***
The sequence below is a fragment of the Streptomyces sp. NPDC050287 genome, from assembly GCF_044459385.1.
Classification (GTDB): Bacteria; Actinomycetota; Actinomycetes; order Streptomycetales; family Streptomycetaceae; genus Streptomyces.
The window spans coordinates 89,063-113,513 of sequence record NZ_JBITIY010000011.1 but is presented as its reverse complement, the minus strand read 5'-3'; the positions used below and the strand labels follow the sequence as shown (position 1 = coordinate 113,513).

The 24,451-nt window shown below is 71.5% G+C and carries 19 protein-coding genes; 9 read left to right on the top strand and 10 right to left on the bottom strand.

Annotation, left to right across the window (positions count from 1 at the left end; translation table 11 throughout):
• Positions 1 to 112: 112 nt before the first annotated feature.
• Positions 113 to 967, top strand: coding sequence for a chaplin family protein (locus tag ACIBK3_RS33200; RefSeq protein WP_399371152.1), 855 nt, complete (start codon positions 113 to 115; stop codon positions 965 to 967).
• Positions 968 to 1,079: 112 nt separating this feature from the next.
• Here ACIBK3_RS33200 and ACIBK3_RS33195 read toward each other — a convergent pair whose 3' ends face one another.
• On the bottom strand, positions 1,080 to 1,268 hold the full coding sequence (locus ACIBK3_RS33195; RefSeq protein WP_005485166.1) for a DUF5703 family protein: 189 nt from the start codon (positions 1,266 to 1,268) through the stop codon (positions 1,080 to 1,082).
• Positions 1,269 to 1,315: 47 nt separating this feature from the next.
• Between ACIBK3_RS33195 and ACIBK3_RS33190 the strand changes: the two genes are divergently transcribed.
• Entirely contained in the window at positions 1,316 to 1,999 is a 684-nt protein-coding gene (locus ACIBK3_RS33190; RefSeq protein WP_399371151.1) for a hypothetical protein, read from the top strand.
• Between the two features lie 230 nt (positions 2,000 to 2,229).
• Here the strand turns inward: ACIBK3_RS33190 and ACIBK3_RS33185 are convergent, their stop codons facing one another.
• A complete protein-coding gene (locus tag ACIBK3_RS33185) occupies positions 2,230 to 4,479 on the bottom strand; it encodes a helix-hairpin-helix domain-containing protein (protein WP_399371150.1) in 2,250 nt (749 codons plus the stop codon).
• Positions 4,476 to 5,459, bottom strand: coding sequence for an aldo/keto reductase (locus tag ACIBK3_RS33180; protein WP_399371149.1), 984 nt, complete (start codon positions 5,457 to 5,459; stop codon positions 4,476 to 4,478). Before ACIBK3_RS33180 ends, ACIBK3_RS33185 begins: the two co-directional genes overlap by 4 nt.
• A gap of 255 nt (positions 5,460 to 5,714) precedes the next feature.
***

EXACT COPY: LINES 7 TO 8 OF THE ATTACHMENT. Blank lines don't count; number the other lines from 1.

• Positions 113 to 967, top strand: coding sequence for a chaplin family protein (locus tag ACIBK3_RS33200; RefSeq protein WP_399371152.1), 855 nt, complete (start codon positions 113 to 115; stop codon positions 965 to 967).
• Positions 968 to 1,079: 112 nt separating this feature from the next.